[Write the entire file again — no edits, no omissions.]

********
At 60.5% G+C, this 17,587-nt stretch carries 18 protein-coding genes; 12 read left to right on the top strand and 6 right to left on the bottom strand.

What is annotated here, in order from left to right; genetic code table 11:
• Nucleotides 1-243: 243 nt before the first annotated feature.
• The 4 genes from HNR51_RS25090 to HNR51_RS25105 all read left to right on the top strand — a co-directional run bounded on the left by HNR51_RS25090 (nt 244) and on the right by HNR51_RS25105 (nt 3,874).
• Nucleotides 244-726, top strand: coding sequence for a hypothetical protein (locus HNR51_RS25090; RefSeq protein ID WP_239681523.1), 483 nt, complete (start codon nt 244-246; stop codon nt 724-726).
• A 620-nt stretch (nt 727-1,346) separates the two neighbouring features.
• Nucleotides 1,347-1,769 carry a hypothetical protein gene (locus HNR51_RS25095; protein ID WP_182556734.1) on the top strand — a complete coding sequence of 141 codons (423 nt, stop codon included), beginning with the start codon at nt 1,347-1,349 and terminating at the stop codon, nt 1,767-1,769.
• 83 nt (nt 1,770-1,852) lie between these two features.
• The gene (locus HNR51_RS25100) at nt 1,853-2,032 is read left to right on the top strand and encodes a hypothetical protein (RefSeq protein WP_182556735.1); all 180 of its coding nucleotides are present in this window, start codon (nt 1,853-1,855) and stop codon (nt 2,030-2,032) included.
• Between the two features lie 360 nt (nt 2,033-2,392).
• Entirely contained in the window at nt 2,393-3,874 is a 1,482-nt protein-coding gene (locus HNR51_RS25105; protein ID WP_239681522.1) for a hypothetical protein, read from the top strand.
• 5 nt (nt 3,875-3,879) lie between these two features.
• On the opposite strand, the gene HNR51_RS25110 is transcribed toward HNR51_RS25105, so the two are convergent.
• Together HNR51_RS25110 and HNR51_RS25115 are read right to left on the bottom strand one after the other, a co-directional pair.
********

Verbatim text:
At 60.5% G+C, this 17,587-nt stretch carries 18 protein-coding genes; 12 read left to right on the top strand and 6 right to left on the bottom strand.

What is annotated here, in order from left to right; genetic code table 11:
• Nucleotides 1-243: 243 nt before the first annotated feature.
• The 4 genes from HNR51_RS25090 to HNR51_RS25105 all read left to right on the top strand — a co-directional run bounded on the left by HNR51_RS25090 (nt 244) and on the right by HNR51_RS25105 (nt 3,874).
• Nucleotides 244-726, top strand: coding sequence for a hypothetical protein (locus HNR51_RS25090; RefSeq protein ID WP_239681523.1), 483 nt, complete (start codon nt 244-246; stop codon nt 724-726).
• A 620-nt stretch (nt 727-1,346) separates the two neighbouring features.
• Nucleotides 1,347-1,769 carry a hypothetical protein gene (locus HNR51_RS25095; protein ID WP_182556734.1) on the top strand — a complete coding sequence of 141 codons (423 nt, stop codon included), beginning with the start codon at nt 1,347-1,349 and terminating at the stop codon, nt 1,767-1,769.
• 83 nt (nt 1,770-1,852) lie between these two features.
• The gene (locus HNR51_RS25100) at nt 1,853-2,032 is read left to right on the top strand and encodes a hypothetical protein (RefSeq protein WP_182556735.1); all 180 of its coding nucleotides are present in this window, start codon (nt 1,853-1,855) and stop codon (nt 2,030-2,032) included.
• Between the two features lie 360 nt (nt 2,033-2,392).
• Entirely contained in the window at nt 2,393-3,874 is a 1,482-nt protein-coding gene (locus HNR51_RS25105; protein ID WP_239681522.1) for a hypothetical protein, read from the top strand.
• 5 nt (nt 3,875-3,879) lie between these two features.
• On the opposite strand, the gene HNR51_RS25110 is transcribed toward HNR51_RS25105, so the two are convergent.
• Together HNR51_RS25110 and HNR51_RS25115 are read right to left on the bottom strand one after the other, a co-directional pair.